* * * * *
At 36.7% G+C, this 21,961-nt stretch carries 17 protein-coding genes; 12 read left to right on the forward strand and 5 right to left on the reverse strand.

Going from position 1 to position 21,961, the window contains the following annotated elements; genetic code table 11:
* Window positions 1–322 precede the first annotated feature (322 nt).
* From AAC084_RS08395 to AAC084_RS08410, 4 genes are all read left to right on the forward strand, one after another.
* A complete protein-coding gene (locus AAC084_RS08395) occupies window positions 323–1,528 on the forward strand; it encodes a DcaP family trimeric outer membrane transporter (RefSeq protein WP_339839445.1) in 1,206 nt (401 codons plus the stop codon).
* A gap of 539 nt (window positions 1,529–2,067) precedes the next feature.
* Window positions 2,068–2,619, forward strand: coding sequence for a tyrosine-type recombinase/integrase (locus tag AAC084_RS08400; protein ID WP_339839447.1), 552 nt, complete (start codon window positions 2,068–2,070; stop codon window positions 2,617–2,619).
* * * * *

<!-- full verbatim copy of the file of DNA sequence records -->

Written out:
At 36.7% G+C, this 21,961-nt stretch carries 17 protein-coding genes; 12 read left to right on the forward strand and 5 right to left on the reverse strand.

Going from position 1 to position 21,961, the window contains the following annotated elements; genetic code table 11:
* Window positions 1–322 precede the first annotated feature (322 nt).
* From AAC084_RS08395 to AAC084_RS08410, 4 genes are all read left to right on the forward strand, one after another.
* A complete protein-coding gene (locus AAC084_RS08395) occupies window positions 323–1,528 on the forward strand; it encodes a DcaP family trimeric outer membrane transporter (RefSeq protein WP_339839445.1) in 1,206 nt (401 codons plus the stop codon).
* A gap of 539 nt (window positions 1,529–2,067) precedes the next feature.
* Window positions 2,068–2,619, forward strand: coding sequence for a tyrosine-type recombinase/integrase (locus tag AAC084_RS08400; protein ID WP_339839447.1), 552 nt, complete (start codon window positions 2,068–2,070; stop codon window positions 2,617–2,619).